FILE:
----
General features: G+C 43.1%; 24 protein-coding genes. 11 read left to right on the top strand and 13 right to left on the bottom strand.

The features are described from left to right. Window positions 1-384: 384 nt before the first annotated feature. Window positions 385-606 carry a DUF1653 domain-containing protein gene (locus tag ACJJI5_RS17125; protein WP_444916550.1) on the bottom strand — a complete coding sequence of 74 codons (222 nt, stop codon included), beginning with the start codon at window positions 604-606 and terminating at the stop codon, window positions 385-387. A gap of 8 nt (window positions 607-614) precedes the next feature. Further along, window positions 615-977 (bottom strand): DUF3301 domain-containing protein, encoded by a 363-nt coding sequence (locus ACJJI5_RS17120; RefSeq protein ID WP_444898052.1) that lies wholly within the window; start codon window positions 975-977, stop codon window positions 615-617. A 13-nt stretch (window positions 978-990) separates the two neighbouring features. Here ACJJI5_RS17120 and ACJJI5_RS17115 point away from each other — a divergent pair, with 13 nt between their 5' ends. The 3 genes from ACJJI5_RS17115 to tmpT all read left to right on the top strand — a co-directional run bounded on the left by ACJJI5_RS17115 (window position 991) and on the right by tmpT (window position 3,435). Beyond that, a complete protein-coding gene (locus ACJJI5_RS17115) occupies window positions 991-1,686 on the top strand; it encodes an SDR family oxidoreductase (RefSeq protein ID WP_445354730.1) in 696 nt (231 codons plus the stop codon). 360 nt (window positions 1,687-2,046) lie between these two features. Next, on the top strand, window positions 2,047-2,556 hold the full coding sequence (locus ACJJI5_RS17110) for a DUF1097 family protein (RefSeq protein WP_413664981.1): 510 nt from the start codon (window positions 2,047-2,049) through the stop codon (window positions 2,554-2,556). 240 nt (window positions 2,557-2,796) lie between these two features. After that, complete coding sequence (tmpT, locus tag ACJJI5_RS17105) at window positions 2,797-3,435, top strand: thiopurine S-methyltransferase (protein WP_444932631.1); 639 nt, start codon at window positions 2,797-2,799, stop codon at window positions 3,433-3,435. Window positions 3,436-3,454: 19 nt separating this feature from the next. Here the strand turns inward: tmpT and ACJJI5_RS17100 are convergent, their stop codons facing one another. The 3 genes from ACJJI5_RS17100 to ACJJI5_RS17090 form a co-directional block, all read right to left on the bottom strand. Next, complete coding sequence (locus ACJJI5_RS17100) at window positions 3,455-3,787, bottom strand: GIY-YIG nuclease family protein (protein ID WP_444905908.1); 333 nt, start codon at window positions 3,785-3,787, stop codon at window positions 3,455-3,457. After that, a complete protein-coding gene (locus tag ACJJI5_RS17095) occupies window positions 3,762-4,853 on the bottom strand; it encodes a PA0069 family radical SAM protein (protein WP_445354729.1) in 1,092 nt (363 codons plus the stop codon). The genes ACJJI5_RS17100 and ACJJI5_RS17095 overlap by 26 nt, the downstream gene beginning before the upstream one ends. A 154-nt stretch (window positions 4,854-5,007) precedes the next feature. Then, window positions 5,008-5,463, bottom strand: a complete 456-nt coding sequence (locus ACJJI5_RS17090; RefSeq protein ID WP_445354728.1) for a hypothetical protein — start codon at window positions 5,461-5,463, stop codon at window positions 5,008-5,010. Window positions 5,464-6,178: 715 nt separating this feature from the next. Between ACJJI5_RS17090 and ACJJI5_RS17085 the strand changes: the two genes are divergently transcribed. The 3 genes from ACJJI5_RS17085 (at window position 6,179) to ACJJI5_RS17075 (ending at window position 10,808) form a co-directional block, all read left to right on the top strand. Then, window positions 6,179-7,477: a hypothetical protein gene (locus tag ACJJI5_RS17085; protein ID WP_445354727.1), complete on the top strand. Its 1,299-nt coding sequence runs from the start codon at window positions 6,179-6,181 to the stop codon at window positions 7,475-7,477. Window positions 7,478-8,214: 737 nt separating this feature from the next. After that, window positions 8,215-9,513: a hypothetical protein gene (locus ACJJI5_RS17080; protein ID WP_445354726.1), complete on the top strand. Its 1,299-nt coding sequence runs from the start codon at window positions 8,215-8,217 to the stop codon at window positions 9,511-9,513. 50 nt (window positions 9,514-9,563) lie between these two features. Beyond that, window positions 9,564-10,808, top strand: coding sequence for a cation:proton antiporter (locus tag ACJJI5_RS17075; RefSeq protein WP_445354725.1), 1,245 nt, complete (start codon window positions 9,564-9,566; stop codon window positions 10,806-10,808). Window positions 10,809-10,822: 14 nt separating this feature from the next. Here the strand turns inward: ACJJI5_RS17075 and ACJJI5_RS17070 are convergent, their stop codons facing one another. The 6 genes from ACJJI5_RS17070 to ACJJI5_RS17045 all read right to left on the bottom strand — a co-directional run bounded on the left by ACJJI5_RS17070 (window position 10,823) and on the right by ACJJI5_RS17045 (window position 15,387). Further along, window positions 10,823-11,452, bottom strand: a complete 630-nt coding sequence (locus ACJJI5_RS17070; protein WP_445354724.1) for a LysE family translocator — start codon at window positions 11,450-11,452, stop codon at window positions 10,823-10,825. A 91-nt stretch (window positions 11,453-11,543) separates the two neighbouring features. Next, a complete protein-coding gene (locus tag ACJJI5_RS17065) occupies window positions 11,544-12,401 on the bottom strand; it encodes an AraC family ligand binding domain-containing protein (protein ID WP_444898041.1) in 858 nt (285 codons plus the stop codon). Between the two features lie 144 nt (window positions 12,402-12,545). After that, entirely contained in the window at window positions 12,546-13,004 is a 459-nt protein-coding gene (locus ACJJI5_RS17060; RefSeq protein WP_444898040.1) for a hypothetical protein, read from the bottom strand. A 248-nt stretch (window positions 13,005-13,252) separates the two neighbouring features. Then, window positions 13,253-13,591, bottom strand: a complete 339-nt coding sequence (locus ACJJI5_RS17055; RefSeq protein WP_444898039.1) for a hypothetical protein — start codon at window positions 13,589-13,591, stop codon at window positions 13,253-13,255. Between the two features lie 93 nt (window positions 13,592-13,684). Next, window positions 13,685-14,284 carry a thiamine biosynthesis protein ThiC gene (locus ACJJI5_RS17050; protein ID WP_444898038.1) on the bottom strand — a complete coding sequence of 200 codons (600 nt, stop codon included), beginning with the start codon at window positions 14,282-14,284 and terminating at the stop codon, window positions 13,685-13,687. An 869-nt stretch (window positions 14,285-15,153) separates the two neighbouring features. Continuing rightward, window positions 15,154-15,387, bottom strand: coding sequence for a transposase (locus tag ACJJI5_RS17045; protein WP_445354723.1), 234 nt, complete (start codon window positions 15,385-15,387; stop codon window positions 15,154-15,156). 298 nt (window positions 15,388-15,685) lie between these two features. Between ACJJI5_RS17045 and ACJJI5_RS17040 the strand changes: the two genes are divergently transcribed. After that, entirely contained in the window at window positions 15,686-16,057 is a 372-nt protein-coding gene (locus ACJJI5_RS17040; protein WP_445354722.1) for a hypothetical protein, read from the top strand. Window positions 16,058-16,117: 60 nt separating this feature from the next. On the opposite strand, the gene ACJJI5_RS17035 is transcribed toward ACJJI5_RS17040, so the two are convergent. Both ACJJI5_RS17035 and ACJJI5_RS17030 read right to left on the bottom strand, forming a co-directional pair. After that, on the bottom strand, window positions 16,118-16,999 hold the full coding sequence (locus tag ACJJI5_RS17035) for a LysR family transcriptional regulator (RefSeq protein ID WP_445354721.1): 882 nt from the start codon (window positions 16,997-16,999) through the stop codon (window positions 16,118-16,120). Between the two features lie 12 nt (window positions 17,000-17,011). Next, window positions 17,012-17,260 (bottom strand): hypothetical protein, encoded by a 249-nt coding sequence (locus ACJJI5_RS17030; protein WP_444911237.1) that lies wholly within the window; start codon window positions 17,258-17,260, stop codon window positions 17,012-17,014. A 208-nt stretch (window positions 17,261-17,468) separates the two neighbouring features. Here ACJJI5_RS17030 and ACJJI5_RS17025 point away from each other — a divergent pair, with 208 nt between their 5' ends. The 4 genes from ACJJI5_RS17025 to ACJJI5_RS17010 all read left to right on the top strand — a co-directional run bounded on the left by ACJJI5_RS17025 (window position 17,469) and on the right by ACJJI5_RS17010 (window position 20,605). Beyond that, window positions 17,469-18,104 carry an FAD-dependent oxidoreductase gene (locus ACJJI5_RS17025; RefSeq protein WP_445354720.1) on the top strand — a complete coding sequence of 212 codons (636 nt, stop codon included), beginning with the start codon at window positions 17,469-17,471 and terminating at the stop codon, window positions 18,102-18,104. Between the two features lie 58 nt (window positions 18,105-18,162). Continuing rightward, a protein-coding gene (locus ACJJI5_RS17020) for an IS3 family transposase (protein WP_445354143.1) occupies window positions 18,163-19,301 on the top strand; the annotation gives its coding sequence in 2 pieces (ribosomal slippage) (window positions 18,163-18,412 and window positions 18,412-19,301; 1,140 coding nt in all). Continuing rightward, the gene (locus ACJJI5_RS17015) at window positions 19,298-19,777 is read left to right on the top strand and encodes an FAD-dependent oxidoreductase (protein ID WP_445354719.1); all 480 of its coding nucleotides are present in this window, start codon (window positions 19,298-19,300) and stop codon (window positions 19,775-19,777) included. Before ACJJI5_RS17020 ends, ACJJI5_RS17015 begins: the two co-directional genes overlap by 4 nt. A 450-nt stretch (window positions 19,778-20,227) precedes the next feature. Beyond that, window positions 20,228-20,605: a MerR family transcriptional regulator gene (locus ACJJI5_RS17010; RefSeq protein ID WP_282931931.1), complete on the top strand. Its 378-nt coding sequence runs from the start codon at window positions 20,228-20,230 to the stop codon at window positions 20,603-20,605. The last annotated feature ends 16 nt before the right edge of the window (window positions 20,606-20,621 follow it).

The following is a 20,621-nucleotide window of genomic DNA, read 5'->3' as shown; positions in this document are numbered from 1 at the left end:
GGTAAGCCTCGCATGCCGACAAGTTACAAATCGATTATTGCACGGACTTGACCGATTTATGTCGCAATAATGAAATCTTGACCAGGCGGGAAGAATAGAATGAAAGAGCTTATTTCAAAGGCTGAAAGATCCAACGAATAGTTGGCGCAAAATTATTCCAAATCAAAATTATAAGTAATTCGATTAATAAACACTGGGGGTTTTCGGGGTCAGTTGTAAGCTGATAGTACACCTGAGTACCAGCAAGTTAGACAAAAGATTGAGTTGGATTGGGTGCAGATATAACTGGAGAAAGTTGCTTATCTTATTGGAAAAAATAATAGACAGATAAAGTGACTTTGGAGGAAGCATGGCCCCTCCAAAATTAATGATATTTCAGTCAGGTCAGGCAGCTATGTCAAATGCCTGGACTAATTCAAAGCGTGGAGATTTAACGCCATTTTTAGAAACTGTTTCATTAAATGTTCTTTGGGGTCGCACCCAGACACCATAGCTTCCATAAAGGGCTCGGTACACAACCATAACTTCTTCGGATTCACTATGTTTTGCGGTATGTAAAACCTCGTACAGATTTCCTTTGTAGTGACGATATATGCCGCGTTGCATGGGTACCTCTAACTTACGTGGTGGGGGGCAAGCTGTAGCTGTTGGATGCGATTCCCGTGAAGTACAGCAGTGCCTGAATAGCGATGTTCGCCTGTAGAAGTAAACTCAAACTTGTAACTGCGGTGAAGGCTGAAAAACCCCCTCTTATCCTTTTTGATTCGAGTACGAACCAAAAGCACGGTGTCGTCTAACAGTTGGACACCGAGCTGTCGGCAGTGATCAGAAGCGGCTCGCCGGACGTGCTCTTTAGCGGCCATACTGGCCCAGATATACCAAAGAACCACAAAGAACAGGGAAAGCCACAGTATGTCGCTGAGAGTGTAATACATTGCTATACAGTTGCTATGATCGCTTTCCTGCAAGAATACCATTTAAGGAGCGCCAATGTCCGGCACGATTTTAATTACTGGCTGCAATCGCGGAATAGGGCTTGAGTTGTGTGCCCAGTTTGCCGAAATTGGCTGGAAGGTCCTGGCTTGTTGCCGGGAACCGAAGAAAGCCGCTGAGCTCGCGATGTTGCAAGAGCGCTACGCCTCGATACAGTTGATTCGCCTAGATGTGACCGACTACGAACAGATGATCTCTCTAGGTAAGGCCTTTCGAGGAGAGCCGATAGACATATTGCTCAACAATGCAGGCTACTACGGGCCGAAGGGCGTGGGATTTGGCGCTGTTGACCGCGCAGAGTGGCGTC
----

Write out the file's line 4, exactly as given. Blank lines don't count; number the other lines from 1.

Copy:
GGTAAGCCTCGCATGCCGACAAGTTACAAATCGATTATTGCACGGACTTGACCGATTTATGTCGCAATAATGAAATCTTGACCAGGCGGGAAGAATAGAATGAAAGAGCTTATTTCAAAGGCTGAAAGATCCAACGAATAGTTGGCGCAAAATTATTCCAAATCAAAATTATAAGTAATTCGATTAATAAACACTGGGGGTTTTCGGGGTCAGTTGTAAGCTGATAGTACACCTGAGTACCAGCAAGTTAGACAAAAGATTGAGTTGGATTGGGTGCAGATATAACTGGAGAAAGTTGCTTATCTTATTGGAAAAAATAATAGACAGATAAAGTGACTTTGGAGGAAGCATGGCCCCTCCAAAATTAATGATATTTCAGTCAGGTCAGGCAGCTATGTCAAATGCCTGGACTAATTCAAAGCGTGGAGATTTAACGCCATTTTTAGAAACTGTTTCATTAAATGTTCTTTGGGGTCGCACCCAGACACCATAGCTTCCATAAAGGGCTCGGTACACAACCATAACTTCTTCGGATTCACTATGTTTTGCGGTATGTAAAACCTCGTACAGATTTCCTTTGTAGTGACGATATATGCCGCGTTGCATGGGTACCTCTAACTTACGTGGTGGGGGGCAAGCTGTAGCTGTTGGATGCGATTCCCGTGAAGTACAGCAGTGCCTGAATAGCGATGTTCGCCTGTAGAAGTAAACTCAAACTTGTAACTGCGGTGAAGGCTGAAAAACCCCCTCTTATCCTTTTTGATTCGAGTACGAACCAAAAGCACGGTGTCGTCTAACAGTTGGACACCGAGCTGTCGGCAGTGATCAGAAGCGGCTCGCCGGACGTGCTCTTTAGCGGCCATACTGGCCCAGATATACCAAAGAACCACAAAGAACAGGGAAAGCCACAGTATGTCGCTGAGAGTGTAATACATTGCTATACAGTTGCTATGATCGCTTTCCTGCAAGAATACCATTTAAGGAGCGCCAATGTCCGGCACGATTTTAATTACTGGCTGCAATCGCGGAATAGGGCTTGAGTTGTGTGCCCAGTTTGCCGAAATTGGCTGGAAGGTCCTGGCTTGTTGCCGGGAACCGAAGAAAGCCGCTGAGCTCGCGATGTTGCAAGAGCGCTACGCCTCGATACAGTTGATTCGCCTAGATGTGACCGACTACGAACAGATGATCTCTCTAGGTAAGGCCTTTCGAGGAGAGCCGATAGACATATTGCTCAACAATGCAGGCTACTACGGGCCGAAGGGCGTGGGATTTGGCGCTGTTGACCGCGCAGAGTGGCGTC